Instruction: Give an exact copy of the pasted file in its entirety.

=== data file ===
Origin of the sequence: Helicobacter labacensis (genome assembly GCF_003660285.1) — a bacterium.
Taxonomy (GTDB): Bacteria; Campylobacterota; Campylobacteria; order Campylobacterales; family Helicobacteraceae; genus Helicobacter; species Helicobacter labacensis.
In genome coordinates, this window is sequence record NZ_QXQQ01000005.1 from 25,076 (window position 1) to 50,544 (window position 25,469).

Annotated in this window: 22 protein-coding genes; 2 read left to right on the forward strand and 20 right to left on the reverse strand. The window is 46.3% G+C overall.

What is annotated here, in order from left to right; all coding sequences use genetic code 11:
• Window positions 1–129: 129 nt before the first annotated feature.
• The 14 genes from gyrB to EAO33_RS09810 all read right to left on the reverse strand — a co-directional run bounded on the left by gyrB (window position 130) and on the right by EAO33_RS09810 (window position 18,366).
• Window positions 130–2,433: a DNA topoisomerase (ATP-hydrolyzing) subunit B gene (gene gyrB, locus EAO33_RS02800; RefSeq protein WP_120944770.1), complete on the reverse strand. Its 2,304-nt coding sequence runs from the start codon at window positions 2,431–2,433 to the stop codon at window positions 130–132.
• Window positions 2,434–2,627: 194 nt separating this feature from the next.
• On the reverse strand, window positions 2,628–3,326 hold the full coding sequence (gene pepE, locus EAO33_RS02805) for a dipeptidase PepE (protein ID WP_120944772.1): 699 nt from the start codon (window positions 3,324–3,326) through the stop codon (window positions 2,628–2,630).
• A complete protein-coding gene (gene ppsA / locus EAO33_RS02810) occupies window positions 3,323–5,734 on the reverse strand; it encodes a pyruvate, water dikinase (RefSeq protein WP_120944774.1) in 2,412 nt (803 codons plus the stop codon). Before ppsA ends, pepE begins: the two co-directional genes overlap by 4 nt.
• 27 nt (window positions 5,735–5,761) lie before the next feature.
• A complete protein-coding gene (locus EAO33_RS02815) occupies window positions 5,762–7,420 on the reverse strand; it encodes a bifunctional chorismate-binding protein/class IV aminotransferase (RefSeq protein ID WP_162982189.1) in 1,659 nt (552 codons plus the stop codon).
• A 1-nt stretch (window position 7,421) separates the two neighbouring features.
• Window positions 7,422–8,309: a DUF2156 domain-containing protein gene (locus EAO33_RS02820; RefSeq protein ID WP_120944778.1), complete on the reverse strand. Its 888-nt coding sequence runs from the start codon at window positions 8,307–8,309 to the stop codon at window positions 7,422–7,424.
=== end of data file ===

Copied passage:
Origin of the sequence: Helicobacter labacensis (genome assembly GCF_003660285.1) — a bacterium.
Taxonomy (GTDB): Bacteria; Campylobacterota; Campylobacteria; order Campylobacterales; family Helicobacteraceae; genus Helicobacter; species Helicobacter labacensis.
In genome coordinates, this window is sequence record NZ_QXQQ01000005.1 from 25,076 (window position 1) to 50,544 (window position 25,469).

Annotated in this window: 22 protein-coding genes; 2 read left to right on the forward strand and 20 right to left on the reverse strand. The window is 46.3% G+C overall.

What is annotated here, in order from left to right; all coding sequences use genetic code 11:
• Window positions 1–129: 129 nt before the first annotated feature.
• The 14 genes from gyrB to EAO33_RS09810 all read right to left on the reverse strand — a co-directional run bounded on the left by gyrB (window position 130) and on the right by EAO33_RS09810 (window position 18,366).
• Window positions 130–2,433: a DNA topoisomerase (ATP-hydrolyzing) subunit B gene (gene gyrB, locus EAO33_RS02800; RefSeq protein WP_120944770.1), complete on the reverse strand. Its 2,304-nt coding sequence runs from the start codon at window positions 2,431–2,433 to the stop codon at window positions 130–132.
• Window positions 2,434–2,627: 194 nt separating this feature from the next.
• On the reverse strand, window positions 2,628–3,326 hold the full coding sequence (gene pepE, locus EAO33_RS02805) for a dipeptidase PepE (protein ID WP_120944772.1): 699 nt from the start codon (window positions 3,324–3,326) through the stop codon (window positions 2,628–2,630).
• A complete protein-coding gene (gene ppsA / locus EAO33_RS02810) occupies window positions 3,323–5,734 on the reverse strand; it encodes a pyruvate, water dikinase (RefSeq protein WP_120944774.1) in 2,412 nt (803 codons plus the stop codon). Before ppsA ends, pepE begins: the two co-directional genes overlap by 4 nt.
• 27 nt (window positions 5,735–5,761) lie before the next feature.
• A complete protein-coding gene (locus EAO33_RS02815) occupies window positions 5,762–7,420 on the reverse strand; it encodes a bifunctional chorismate-binding protein/class IV aminotransferase (RefSeq protein ID WP_162982189.1) in 1,659 nt (552 codons plus the stop codon).
• A 1-nt stretch (window position 7,421) separates the two neighbouring features.
• Window positions 7,422–8,309: a DUF2156 domain-containing protein gene (locus EAO33_RS02820; RefSeq protein ID WP_120944778.1), complete on the reverse strand. Its 888-nt coding sequence runs from the start codon at window positions 8,307–8,309 to the stop codon at window positions 7,422–7,424.